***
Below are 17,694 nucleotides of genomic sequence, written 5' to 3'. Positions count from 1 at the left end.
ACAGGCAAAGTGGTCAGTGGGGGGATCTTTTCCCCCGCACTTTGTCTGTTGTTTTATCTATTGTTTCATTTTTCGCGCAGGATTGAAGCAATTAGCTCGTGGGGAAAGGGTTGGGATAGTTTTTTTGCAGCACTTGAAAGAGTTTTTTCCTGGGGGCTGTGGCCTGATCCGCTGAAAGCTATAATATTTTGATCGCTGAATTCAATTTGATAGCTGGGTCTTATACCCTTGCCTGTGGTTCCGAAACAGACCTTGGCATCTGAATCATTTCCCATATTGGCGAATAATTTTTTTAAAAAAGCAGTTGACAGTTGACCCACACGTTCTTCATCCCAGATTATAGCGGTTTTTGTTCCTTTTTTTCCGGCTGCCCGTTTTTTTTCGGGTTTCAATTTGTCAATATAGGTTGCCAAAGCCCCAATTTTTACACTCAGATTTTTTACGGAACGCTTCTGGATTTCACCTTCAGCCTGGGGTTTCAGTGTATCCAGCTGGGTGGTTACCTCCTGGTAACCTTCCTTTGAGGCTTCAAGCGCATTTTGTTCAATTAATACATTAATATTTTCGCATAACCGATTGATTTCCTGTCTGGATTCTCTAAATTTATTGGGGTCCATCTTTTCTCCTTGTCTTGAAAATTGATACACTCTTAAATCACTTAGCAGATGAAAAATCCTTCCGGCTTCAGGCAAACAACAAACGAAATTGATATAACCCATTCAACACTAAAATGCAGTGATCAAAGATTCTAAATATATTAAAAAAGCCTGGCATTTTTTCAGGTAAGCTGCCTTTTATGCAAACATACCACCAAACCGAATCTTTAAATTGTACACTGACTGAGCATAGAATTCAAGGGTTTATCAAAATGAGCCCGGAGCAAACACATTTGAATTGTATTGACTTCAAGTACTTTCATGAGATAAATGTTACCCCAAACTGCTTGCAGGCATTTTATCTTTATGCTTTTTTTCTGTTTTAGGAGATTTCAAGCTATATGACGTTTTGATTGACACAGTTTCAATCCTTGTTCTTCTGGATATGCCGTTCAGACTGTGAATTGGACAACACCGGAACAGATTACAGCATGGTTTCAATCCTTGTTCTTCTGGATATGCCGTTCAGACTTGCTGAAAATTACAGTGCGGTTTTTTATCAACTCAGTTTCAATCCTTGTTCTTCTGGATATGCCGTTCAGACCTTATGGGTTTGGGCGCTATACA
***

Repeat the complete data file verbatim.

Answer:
Below are 17,694 nucleotides of genomic sequence, written 5' to 3'. Positions count from 1 at the left end.
ACAGGCAAAGTGGTCAGTGGGGGGATCTTTTCCCCCGCACTTTGTCTGTTGTTTTATCTATTGTTTCATTTTTCGCGCAGGATTGAAGCAATTAGCTCGTGGGGAAAGGGTTGGGATAGTTTTTTTGCAGCACTTGAAAGAGTTTTTTCCTGGGGGCTGTGGCCTGATCCGCTGAAAGCTATAATATTTTGATCGCTGAATTCAATTTGATAGCTGGGTCTTATACCCTTGCCTGTGGTTCCGAAACAGACCTTGGCATCTGAATCATTTCCCATATTGGCGAATAATTTTTTTAAAAAAGCAGTTGACAGTTGACCCACACGTTCTTCATCCCAGATTATAGCGGTTTTTGTTCCTTTTTTTCCGGCTGCCCGTTTTTTTTCGGGTTTCAATTTGTCAATATAGGTTGCCAAAGCCCCAATTTTTACACTCAGATTTTTTACGGAACGCTTCTGGATTTCACCTTCAGCCTGGGGTTTCAGTGTATCCAGCTGGGTGGTTACCTCCTGGTAACCTTCCTTTGAGGCTTCAAGCGCATTTTGTTCAATTAATACATTAATATTTTCGCATAACCGATTGATTTCCTGTCTGGATTCTCTAAATTTATTGGGGTCCATCTTTTCTCCTTGTCTTGAAAATTGATACACTCTTAAATCACTTAGCAGATGAAAAATCCTTCCGGCTTCAGGCAAACAACAAACGAAATTGATATAACCCATTCAACACTAAAATGCAGTGATCAAAGATTCTAAATATATTAAAAAAGCCTGGCATTTTTTCAGGTAAGCTGCCTTTTATGCAAACATACCACCAAACCGAATCTTTAAATTGTACACTGACTGAGCATAGAATTCAAGGGTTTATCAAAATGAGCCCGGAGCAAACACATTTGAATTGTATTGACTTCAAGTACTTTCATGAGATAAATGTTACCCCAAACTGCTTGCAGGCATTTTATCTTTATGCTTTTTTTCTGTTTTAGGAGATTTCAAGCTATATGACGTTTTGATTGACACAGTTTCAATCCTTGTTCTTCTGGATATGCCGTTCAGACTGTGAATTGGACAACACCGGAACAGATTACAGCATGGTTTCAATCCTTGTTCTTCTGGATATGCCGTTCAGACTTGCTGAAAATTACAGTGCGGTTTTTTATCAACTCAGTTTCAATCCTTGTTCTTCTGGATATGCCGTTCAGACCTTATGGGTTTGGGCGCTATACA